To put this another way, 75 percent of the town's 1,765 eligible voters did not care enough to vote yes or no for a $1,237,562 town budget and a $6,021,379 school budget - along with 3 dozen or so separate items. Apathy appears to have taken root in Arlington.
Given the history of Arlington, it is hard to fathom that indifference would have any currency in a town that over its 250 year history, has been home to so many nationally recognized individuals.
The famed illustrator, Norman Rockwell, an American icon and an Arlington resident from 1938 to 1953, memorialized in his work, Town Meeting Day and its significance.
I wonder what his reaction would be if he had witnessed only 5% of his home town's citizens attending the 2013 town meeting?
Rockwell's fellow resident artist (writer) Dorothy Canfield Fisher made the uniqueness of town meeting a point in many of her books, namely "Memories of Arlington, VT" (1957). She also would have been highly disappointed at the lackluster interest displayed by today's residents of her adopted hometown.
The spirit, of Governor Thomas Chittenden and the Green Mountain Boys, Remember Baker and the Allen brothers, all from Arlington and its surrounds, would be mortified to see the total lack of spirit that prevails today in Arlington.
So what has transpired over the years to bring us to today and having to witness such an anemic voter participation? Is it that the registered voters just don't care anymore as it pertains to what goes on in their town?
Unfortunately, the answer is their apathy transcends not only town meeting and voting but a lot more issues impacting the town.
Take for instance the two awful "land fill properties" that have been created at Arlington's Route 7A northern entrance and on East Arlington Road. These residential properties have had a build up of garbage for years to the point that they are now beyond been blighted if that were at all possible - and remain so - because no one cares (except for the properties contiguous neighbors).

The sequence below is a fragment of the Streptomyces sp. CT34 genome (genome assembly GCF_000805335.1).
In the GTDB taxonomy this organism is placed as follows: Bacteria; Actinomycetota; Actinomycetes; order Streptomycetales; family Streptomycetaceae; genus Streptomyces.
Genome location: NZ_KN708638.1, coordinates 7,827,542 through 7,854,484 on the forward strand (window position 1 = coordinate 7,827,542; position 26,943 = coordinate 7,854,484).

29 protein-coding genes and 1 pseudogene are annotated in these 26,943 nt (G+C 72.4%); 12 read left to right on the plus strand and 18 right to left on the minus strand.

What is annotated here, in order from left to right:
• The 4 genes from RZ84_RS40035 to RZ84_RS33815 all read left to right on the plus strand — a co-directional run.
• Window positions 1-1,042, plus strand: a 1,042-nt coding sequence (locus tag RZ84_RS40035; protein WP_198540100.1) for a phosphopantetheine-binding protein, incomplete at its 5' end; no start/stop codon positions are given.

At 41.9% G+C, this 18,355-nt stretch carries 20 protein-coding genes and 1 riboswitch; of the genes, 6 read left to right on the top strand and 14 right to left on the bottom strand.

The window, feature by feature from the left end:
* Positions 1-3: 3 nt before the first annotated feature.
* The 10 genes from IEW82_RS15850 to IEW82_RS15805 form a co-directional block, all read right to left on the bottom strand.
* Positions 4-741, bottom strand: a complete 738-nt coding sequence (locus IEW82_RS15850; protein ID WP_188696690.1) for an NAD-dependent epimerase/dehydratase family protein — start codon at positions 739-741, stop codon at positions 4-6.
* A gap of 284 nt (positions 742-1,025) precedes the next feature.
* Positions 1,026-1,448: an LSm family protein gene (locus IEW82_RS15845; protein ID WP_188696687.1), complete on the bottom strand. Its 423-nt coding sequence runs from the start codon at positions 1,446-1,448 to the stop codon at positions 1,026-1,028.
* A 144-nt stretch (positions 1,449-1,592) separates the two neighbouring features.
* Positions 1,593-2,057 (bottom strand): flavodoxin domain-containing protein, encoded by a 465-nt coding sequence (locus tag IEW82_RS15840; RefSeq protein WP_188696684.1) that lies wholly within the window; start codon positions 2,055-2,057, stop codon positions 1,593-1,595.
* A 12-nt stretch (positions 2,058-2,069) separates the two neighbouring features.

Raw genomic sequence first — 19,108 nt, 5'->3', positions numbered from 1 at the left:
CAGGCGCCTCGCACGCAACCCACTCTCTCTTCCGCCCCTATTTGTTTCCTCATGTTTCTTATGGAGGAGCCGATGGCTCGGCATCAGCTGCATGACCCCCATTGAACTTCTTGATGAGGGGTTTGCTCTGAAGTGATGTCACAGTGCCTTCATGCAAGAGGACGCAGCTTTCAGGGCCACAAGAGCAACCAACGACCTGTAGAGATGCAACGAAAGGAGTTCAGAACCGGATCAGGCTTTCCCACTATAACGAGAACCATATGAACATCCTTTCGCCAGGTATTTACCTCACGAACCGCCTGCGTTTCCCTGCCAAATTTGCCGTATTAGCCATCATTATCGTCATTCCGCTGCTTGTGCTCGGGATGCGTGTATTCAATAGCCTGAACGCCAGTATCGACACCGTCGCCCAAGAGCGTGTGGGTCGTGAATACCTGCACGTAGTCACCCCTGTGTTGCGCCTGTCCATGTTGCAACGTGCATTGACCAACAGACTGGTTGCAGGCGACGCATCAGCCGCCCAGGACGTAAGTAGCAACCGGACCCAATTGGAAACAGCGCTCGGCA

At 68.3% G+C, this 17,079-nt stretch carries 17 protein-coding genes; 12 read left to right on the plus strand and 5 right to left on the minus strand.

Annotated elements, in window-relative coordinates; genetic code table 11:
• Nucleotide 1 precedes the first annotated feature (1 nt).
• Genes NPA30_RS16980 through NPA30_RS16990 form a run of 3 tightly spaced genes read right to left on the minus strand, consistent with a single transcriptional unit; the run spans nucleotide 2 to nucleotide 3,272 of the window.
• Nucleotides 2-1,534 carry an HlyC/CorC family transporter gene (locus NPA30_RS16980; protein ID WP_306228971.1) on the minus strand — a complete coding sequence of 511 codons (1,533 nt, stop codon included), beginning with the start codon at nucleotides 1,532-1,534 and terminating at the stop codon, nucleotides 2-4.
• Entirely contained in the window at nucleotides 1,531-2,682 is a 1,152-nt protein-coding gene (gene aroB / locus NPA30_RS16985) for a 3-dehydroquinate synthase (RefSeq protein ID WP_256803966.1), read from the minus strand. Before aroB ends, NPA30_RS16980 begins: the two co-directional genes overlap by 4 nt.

Many towns in southern Vermont have experienced the closing of retail establishments. Arlington is no exception. But where there is a difference, a notable one at that, in the other towns; Bennington and Manchester are actively doing something to fill the vacant properties - in Arlington the most that is being done is that we drive by closed properties and murmur "that's too bad."
What is even more distressing about the current state of inertia that has taken hold in Arlington, is how quickly it developed.
Existing and long time established full service grocery stores, a bank, the Catholic Church, the Rockwell Museum were all flourishing as well as a dozen B&B's in the mid 1990s. In 2013 they have closed except for maybe two B&B's.
Fifteen years ago this writer penned a photo/essay titled "A Renaissance is Taking Place in Arlington." The premise for the piece was that the Mack and Orvis corporate headquarters were being built along with a 9,000 square foot library and the remodeling of the town's elementary and high school as well as the planning for the now built Happy Days Pre-School building.
The Town of Arlington has always had a hard working and dedicated Select Board, Planning and School Board. These leaders have had two assets that were entrusted to them that do not appear on the town's or school district's balance sheets - its the town's constituents and the town's Grand List. The results of the recent town vote should stir them to reach out and reverse what had taken place at town meeting.
Every town needs 100 percent participation, not 10 percent. Otherwise give the vote to the town's second homeowners - they believe they have made an investment and spend time in Arlington and they pay taxes. But above all, they are interested and care about the town. So let them vote at town meeting and let's see what level of turnout there is.
Don Keelan lives in Arlington and writes a bi-weekly column.